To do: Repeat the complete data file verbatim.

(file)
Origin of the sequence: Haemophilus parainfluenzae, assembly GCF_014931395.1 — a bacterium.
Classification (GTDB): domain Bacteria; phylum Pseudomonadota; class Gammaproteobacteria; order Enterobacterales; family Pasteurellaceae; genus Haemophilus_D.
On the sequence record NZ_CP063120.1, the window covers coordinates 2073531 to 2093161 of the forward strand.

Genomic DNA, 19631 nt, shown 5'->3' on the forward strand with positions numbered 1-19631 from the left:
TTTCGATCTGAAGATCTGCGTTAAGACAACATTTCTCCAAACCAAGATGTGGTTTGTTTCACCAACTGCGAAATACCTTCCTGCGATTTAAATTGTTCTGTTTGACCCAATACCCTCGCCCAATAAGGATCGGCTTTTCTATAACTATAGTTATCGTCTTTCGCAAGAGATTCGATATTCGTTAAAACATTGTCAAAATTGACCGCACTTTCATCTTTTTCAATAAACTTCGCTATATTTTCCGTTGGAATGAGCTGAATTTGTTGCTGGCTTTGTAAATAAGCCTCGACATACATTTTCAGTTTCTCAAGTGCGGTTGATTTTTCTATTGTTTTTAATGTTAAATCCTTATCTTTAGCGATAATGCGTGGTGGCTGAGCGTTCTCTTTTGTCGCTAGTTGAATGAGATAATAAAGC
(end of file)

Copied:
Origin of the sequence: Haemophilus parainfluenzae, assembly GCF_014931395.1 — a bacterium.
Classification (GTDB): domain Bacteria; phylum Pseudomonadota; class Gammaproteobacteria; order Enterobacterales; family Pasteurellaceae; genus Haemophilus_D.
On the sequence record NZ_CP063120.1, the window covers coordinates 2073531 to 2093161 of the forward strand.

Genomic DNA, 19631 nt, shown 5'->3' on the forward strand with positions numbered 1-19631 from the left:
TTTCGATCTGAAGATCTGCGTTAAGACAACATTTCTCCAAACCAAGATGTGGTTTGTTTCACCAACTGCGAAATACCTTCCTGCGATTTAAATTGTTCTGTTTGACCCAATACCCTCGCCCAATAAGGATCGGCTTTTCTATAACTATAGTTATCGTCTTTCGCAAGAGATTCGATATTCGTTAAAACATTGTCAAAATTGACCGCACTTTCATCTTTTTCAATAAACTTCGCTATATTTTCCGTTGGAATGAGCTGAATTTGTTGCTGGCTTTGTAAATAAGCCTCGACATACATTTTCAGTTTCTCAAGTGCGGTTGATTTTTCTATTGTTTTTAATGTTAAATCCTTATCTTTAGCGATAATGCGTGGTGGCTGAGCGTTCTCTTTTGTCGCTAGTTGAATGAGATAATAAAGC